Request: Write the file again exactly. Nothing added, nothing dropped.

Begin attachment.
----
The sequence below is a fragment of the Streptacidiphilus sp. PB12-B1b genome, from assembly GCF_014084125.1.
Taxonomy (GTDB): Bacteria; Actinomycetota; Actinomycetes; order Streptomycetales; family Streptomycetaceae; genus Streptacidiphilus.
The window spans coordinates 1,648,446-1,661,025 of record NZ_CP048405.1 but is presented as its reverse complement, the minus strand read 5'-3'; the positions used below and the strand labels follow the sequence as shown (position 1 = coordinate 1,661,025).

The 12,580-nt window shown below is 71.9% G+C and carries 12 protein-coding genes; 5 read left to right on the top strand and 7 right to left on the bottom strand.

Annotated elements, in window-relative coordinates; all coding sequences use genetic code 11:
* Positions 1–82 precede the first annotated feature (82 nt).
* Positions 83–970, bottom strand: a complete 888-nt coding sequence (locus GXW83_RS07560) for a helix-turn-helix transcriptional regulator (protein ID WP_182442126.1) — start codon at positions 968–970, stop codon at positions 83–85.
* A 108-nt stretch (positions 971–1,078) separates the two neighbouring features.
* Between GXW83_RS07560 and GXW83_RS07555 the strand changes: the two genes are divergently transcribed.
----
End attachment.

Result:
The sequence below is a fragment of the Streptacidiphilus sp. PB12-B1b genome, from assembly GCF_014084125.1.
Taxonomy (GTDB): Bacteria; Actinomycetota; Actinomycetes; order Streptomycetales; family Streptomycetaceae; genus Streptacidiphilus.
The window spans coordinates 1,648,446-1,661,025 of record NZ_CP048405.1 but is presented as its reverse complement, the minus strand read 5'-3'; the positions used below and the strand labels follow the sequence as shown (position 1 = coordinate 1,661,025).

The 12,580-nt window shown below is 71.9% G+C and carries 12 protein-coding genes; 5 read left to right on the top strand and 7 right to left on the bottom strand.

Annotated elements, in window-relative coordinates; all coding sequences use genetic code 11:
* Positions 1–82 precede the first annotated feature (82 nt).
* Positions 83–970, bottom strand: a complete 888-nt coding sequence (locus GXW83_RS07560) for a helix-turn-helix transcriptional regulator (protein ID WP_182442126.1) — start codon at positions 968–970, stop codon at positions 83–85.
* A 108-nt stretch (positions 971–1,078) separates the two neighbouring features.
* Between GXW83_RS07560 and GXW83_RS07555 the strand changes: the two genes are divergently transcribed.